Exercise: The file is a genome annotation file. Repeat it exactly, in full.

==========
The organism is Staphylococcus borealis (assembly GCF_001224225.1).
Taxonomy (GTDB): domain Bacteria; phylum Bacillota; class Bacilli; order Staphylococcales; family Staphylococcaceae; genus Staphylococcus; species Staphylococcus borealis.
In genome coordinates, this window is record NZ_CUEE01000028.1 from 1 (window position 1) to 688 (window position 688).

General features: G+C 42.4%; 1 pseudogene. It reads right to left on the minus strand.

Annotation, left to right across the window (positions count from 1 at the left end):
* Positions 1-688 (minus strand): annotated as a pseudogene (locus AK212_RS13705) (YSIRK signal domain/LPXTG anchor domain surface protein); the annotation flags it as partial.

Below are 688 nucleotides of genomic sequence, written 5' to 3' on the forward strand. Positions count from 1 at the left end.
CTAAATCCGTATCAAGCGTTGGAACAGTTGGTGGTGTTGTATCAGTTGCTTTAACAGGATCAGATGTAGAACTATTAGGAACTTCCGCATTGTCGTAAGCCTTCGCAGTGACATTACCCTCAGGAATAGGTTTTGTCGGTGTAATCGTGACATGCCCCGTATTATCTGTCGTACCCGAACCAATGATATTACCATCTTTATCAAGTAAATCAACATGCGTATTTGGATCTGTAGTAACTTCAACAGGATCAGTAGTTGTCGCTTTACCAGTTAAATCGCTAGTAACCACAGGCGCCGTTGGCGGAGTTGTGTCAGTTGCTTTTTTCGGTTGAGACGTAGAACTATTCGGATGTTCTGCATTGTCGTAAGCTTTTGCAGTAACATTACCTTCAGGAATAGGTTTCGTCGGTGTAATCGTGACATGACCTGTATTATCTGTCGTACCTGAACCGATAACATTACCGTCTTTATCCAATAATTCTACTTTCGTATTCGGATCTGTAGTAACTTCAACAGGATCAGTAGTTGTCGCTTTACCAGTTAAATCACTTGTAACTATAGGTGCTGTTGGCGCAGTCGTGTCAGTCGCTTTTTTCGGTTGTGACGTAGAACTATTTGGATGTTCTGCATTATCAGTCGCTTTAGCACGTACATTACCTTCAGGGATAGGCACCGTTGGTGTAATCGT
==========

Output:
The organism is Staphylococcus borealis (assembly GCF_001224225.1).
Taxonomy (GTDB): domain Bacteria; phylum Bacillota; class Bacilli; order Staphylococcales; family Staphylococcaceae; genus Staphylococcus; species Staphylococcus borealis.
In genome coordinates, this window is record NZ_CUEE01000028.1 from 1 (window position 1) to 688 (window position 688).

General features: G+C 42.4%; 1 pseudogene. It reads right to left on the minus strand.

Annotation, left to right across the window (positions count from 1 at the left end):
* Positions 1-688 (minus strand): annotated as a pseudogene (locus AK212_RS13705) (YSIRK signal domain/LPXTG anchor domain surface protein); the annotation flags it as partial.

Below are 688 nucleotides of genomic sequence, written 5' to 3' on the forward strand. Positions count from 1 at the left end.
CTAAATCCGTATCAAGCGTTGGAACAGTTGGTGGTGTTGTATCAGTTGCTTTAACAGGATCAGATGTAGAACTATTAGGAACTTCCGCATTGTCGTAAGCCTTCGCAGTGACATTACCCTCAGGAATAGGTTTTGTCGGTGTAATCGTGACATGCCCCGTATTATCTGTCGTACCCGAACCAATGATATTACCATCTTTATCAAGTAAATCAACATGCGTATTTGGATCTGTAGTAACTTCAACAGGATCAGTAGTTGTCGCTTTACCAGTTAAATCGCTAGTAACCACAGGCGCCGTTGGCGGAGTTGTGTCAGTTGCTTTTTTCGGTTGAGACGTAGAACTATTCGGATGTTCTGCATTGTCGTAAGCTTTTGCAGTAACATTACCTTCAGGAATAGGTTTCGTCGGTGTAATCGTGACATGACCTGTATTATCTGTCGTACCTGAACCGATAACATTACCGTCTTTATCCAATAATTCTACTTTCGTATTCGGATCTGTAGTAACTTCAACAGGATCAGTAGTTGTCGCTTTACCAGTTAAATCACTTGTAACTATAGGTGCTGTTGGCGCAGTCGTGTCAGTCGCTTTTTTCGGTTGTGACGTAGAACTATTTGGATGTTCTGCATTATCAGTCGCTTTAGCACGTACATTACCTTCAGGGATAGGCACCGTTGGTGTAATCGT